Lydia, why the piano calls her to return.

Monday, March 20, 2023 by Becky Reesor | Interview

Lydia, at her home in Manitoba.

Piano practice has become a heart-beat to your regular routine. 

Why is this?

Piano practice nurtures my inner core, my well-spring of life. Like sit ups, it lends stability. I love music, so it is a wholesome source of pleasure.

There's no quick fix. Throw out the successful, final dream scene. This is “never” going to be fast effortless flowing music as when I was younger. I accept it. 

I tell myself:

"Pick up your hands. Lay them evenly over the keyboard. Handle bar palms. Scissor fingers. Curving tips. Now practice. Practice again. This will take a long time, and lots of communication. No guilt. No knuckle rapping. Stay calm. Carry on."

New patterns become the norm: the power, the delight, the knowledge that I can make things happen. Careful attention to finger positioning is like being more objective with daily decisions. I pause. I think more carefully first. It's like a finishing school to polish you up: a perspective of listening and problem-solving.

I've come to drop my defences and just be present as I am. I'm discovering that less effort gives you more song. It's staying closer to the keys, rather than rushing and running away for errands. It's learning to accept the attention of someone listening to you play it again, again and again, soaking in the goodwill of being seen.

Learning piano at 58! A student's perspective.

Tuesday, September 6, 2022 by Becky Reesor | Interview

As a child, cartoon and commercial music caught her attention in a snap. The familiar music called and she ran to join in, singing.  

“I noticed that it was more what the cartoons did," Johanne describes, "that they had music to amplify what was happening.” And so began Johanne's life-long love of music.

Her favorite musical memories are those of the Ed Sullivan show, and hearing the organ. She describes a concert at her childhood school, “…at one point, it became a train. I heard everything — It blew my mind! How was she doing it? I thought - me, I would like to play like that.” Today, Johanne dreams of performing music she loves for family and friends. Her most loved tune is Color My World, and she adores Elvis's music.

“I always wanted to learn (piano), but for one reason or another, it didn’t happen. I listened to music all the time… all the time.I was always drawn to it. It made me feel good.”


Johanne’s love of music never wavered. At 58, after a career as a cook, she began her first piano lessons. It’s not easy starting at that age, but she said, “If I can’t do it, it’s no big deal and at least I’ll have tried.”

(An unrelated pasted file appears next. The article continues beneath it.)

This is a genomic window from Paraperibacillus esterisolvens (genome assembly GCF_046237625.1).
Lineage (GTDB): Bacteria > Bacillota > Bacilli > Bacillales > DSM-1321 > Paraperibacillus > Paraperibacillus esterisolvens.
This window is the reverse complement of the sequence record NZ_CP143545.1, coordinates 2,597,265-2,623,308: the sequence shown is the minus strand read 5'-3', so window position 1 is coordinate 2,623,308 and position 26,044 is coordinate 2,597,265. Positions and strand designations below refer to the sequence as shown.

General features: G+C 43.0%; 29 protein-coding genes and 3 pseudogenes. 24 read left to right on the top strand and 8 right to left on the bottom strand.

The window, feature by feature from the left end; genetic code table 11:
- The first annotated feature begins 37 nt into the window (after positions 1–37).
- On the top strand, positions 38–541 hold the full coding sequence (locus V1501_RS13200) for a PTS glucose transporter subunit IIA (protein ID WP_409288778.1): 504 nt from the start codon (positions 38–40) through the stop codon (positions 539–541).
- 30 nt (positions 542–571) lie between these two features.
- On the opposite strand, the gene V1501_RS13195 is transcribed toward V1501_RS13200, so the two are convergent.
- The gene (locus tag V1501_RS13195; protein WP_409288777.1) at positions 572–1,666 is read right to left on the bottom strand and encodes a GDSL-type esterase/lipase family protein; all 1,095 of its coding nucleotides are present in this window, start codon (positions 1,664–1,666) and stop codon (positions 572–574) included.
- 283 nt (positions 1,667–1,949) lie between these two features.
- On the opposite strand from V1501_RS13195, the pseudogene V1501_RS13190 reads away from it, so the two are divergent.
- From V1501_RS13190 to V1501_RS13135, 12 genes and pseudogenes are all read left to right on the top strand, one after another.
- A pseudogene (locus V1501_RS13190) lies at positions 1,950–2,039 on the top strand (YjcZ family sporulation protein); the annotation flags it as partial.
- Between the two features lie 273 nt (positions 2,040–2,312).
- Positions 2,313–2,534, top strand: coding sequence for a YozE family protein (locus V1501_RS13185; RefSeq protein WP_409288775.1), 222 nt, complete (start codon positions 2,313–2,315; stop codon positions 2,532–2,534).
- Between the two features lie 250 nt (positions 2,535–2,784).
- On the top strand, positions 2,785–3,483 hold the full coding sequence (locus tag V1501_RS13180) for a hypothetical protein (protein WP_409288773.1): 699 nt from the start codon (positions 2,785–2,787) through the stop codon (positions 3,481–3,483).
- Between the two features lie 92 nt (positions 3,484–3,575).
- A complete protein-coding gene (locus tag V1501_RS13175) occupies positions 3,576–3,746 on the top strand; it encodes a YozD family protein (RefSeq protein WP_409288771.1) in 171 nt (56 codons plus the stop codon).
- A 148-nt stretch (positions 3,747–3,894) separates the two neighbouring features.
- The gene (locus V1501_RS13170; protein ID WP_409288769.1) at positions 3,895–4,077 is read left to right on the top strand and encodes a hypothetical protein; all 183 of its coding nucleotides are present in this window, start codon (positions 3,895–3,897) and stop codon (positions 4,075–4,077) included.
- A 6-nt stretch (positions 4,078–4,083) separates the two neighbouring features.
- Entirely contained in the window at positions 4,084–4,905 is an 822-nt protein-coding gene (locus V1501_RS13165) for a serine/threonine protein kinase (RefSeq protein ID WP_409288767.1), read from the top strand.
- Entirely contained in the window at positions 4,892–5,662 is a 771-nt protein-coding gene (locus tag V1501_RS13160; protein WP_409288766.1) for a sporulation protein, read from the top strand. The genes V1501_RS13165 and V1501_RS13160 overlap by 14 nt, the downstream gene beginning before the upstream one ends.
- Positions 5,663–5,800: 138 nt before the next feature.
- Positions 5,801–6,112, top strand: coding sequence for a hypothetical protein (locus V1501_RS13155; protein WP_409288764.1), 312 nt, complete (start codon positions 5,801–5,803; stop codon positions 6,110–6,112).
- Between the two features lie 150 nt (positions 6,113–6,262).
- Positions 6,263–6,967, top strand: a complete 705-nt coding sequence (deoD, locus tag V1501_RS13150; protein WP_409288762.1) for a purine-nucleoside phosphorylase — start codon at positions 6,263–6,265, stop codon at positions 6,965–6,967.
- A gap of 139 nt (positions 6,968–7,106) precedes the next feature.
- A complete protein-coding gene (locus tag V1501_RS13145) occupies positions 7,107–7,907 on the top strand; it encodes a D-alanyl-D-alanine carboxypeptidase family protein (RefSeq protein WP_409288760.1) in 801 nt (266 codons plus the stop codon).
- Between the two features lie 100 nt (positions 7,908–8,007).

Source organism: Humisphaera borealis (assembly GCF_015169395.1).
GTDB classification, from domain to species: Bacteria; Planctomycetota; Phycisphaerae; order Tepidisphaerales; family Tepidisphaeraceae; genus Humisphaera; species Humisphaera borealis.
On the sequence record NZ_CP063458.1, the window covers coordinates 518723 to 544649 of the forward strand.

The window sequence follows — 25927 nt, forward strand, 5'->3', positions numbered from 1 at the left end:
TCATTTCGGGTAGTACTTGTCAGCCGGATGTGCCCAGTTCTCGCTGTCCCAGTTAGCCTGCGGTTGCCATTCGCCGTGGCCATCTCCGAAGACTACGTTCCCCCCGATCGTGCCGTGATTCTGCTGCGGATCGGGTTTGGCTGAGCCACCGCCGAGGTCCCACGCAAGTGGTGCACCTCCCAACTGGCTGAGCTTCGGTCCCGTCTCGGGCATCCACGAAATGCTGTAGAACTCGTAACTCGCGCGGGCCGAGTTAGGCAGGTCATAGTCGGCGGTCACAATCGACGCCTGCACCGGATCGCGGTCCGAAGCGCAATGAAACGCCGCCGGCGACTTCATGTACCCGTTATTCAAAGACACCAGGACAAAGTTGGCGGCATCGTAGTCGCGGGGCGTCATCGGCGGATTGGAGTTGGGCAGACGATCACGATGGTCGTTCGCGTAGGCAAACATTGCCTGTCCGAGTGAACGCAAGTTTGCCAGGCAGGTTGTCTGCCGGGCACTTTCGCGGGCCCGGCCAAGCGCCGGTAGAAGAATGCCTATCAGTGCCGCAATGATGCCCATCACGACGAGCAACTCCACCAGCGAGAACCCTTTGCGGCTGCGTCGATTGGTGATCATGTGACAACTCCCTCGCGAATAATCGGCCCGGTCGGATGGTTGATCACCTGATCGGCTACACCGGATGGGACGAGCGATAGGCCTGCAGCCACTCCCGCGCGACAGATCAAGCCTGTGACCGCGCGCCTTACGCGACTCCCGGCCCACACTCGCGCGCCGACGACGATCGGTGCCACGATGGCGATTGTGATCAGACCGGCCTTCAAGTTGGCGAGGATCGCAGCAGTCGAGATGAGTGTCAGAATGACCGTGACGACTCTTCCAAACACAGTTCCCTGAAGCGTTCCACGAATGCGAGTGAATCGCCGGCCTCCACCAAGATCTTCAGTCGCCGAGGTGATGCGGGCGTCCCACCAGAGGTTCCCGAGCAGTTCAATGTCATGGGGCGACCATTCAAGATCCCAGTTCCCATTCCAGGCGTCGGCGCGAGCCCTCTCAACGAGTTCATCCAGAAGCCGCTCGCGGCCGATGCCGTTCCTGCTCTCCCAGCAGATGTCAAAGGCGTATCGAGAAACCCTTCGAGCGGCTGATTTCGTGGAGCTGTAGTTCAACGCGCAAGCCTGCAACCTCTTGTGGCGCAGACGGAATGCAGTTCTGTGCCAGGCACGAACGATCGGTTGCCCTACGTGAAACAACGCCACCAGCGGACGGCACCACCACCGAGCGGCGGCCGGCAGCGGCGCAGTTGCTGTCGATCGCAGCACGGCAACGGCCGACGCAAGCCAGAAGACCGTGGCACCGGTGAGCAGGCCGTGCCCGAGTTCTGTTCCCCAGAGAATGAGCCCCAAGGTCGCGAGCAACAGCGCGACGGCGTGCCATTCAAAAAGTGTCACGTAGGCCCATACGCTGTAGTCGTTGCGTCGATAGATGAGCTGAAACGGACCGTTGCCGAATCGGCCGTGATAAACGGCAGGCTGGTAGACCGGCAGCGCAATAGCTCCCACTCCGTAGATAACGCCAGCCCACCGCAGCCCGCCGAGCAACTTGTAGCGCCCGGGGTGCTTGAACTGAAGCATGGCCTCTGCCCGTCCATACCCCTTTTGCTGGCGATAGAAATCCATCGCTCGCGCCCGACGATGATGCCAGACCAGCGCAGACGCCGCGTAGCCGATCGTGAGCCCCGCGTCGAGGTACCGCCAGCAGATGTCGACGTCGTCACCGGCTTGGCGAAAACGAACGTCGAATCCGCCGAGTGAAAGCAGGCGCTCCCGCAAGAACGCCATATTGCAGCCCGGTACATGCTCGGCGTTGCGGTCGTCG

“I liked it right away… and I developed a sort of respect for pianists.”

What an eye-opener. Over her lifetime, her hands had learned to master the art of making delicious food. Now she was slowly and patiently teach them to make music. The process was gratifying, exciting and humbling all at the same time. “I realized a lot of things. Like, the easier something looks… the more I say - hey, there are hours behind that!’”

And her work pays off. She opens her books and enjoys playing the music inside. “I’m really having fun. It’s my time. No matter what’s going on, I forget everything else and I’m in the music.” 

Working to develop her skills, she spends at least an hour a day. Why? “Because it’s fun to play,” she says. “Because I hear my music. Because I learn what I want to play.” 

“I do it for myself. Because I feel like it! It’s for me, no matter what anyone else thinks.”

People have wondered why she wants to spend so much time learn piano at her life stage. But her way of looking at it keeps her going. “I have a brain and I’m capable to learn! If I’m shown patiently, I’m sure I’ll be able to. Either way, I’ll find out.”

After 4 years of piano lessons, Johanne is a proficient reader and has recently performed an arrangement of Gymnopédie No. 1 by Eric Satie. She can chord and learn by ear, and is learning to improvise. She’s always learning more how scales and chords are used in each piece she learns, and is gaining control of her piano technique. It’s soon time to tackle one of her main goals: having “Color my world,” by Chicago in her performance repertoire.

I asked what she would say to anyone on the fence about starting to learn piano. She said, “If it’s something you really want, do it. Go for it. For me it’s been positive. It’s so fun. Above all with a good teacher.”